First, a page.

The impact of changing interest rates depends on a few factors, including the pace and size of interest rate changes. Slow, incremental interest rate changes tend to have a more muted impact on fixed income returns than rapid, large changes.
Rising rates would help those in search of income. However, since bond prices and rates are inversely correlated, the benefit of rising income may be offset by falling bond prices. This could potentially dampen a bond’s total return below its stated coupon.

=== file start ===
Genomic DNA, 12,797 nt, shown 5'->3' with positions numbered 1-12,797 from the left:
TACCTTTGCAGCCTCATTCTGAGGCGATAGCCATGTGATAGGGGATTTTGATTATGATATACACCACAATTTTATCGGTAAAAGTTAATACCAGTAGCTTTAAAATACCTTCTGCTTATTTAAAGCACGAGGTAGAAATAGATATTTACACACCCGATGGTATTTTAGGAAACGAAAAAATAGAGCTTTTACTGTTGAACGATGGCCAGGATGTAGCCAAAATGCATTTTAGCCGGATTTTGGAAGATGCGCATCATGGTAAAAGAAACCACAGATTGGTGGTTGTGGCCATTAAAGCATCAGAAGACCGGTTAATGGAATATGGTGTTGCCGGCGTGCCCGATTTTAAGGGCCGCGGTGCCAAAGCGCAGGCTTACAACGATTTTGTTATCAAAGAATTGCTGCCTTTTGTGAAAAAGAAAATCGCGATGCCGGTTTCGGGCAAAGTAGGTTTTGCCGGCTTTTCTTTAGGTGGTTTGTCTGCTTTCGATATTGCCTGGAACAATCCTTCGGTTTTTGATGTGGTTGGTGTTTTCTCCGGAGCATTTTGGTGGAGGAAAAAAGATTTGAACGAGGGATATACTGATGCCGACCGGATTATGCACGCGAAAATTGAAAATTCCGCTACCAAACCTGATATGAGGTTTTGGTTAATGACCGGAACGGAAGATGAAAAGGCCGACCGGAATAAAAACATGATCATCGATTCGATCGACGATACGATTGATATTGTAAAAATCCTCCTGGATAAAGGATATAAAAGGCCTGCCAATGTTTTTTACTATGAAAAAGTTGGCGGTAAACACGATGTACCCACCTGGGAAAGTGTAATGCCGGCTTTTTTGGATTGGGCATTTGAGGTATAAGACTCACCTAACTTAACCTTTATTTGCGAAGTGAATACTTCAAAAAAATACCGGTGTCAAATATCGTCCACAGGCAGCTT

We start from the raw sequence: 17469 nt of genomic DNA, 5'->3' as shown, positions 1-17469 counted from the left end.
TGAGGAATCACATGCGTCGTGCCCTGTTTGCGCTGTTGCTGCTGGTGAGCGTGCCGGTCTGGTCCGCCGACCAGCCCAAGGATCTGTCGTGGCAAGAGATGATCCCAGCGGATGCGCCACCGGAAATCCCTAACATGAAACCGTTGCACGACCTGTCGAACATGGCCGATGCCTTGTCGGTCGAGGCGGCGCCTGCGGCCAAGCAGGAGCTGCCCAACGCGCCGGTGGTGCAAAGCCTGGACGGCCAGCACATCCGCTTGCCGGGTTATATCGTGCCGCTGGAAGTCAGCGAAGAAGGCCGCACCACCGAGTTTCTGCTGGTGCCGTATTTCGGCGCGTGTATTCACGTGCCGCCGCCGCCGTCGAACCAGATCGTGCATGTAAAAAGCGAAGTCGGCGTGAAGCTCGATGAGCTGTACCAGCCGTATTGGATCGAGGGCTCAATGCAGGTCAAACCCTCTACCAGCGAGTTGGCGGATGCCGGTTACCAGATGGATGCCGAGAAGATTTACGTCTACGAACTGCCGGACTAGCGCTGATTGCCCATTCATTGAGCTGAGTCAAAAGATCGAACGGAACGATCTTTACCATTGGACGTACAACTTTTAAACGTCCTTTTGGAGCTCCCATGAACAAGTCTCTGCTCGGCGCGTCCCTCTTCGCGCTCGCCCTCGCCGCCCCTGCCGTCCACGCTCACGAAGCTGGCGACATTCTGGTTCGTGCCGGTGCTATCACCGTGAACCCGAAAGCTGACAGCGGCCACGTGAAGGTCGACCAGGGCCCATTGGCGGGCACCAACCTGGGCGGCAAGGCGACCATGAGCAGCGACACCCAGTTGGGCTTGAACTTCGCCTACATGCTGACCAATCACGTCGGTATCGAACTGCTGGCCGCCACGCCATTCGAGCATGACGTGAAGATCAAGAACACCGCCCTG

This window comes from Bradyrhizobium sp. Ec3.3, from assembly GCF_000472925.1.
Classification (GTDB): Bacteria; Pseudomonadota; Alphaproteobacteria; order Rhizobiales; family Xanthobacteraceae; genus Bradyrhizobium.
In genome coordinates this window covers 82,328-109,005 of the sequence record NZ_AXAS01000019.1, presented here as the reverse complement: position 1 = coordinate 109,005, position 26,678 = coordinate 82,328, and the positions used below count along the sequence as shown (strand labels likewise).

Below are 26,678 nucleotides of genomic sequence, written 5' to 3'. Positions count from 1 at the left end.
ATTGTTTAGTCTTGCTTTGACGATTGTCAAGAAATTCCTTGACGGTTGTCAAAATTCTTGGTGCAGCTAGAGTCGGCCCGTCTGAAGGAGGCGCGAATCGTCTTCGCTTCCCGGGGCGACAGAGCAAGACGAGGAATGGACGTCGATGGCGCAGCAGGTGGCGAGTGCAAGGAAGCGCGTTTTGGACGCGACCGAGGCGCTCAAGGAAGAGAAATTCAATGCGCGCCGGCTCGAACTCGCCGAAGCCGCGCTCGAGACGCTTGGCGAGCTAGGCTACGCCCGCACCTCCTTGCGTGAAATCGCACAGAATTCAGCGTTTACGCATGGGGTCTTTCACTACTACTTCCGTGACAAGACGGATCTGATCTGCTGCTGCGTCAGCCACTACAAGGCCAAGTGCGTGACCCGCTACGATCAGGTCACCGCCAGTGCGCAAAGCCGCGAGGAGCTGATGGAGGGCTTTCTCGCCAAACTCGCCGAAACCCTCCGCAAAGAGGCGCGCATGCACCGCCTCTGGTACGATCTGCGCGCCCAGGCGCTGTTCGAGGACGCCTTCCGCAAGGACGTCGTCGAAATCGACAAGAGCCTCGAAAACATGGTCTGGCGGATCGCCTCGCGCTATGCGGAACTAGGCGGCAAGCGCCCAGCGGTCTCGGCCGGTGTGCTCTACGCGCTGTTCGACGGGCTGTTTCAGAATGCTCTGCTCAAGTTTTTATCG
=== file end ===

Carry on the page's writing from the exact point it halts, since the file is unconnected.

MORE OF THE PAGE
Remain the same
In a continued low rate environment, the returns of a traditional fixed income portfolio would be driven nearly entirely by income rather than a combination of income and price appreciation. Today, a diversified fixed income portfolio yields approximately 2.5%.1
As interest rates fall, bond prices rise. Rising bond prices could oﬀset the decline in income or, depending on the pace and size of rate declines, potentially enhance a bond’s total return above its stated coupon. However, falling rates would further exacerbate the challenge of finding income going forward.
1 Bloomberg Barclays U.S. Aggregate Total Return Index yield-to-worst as of August 31, 2017.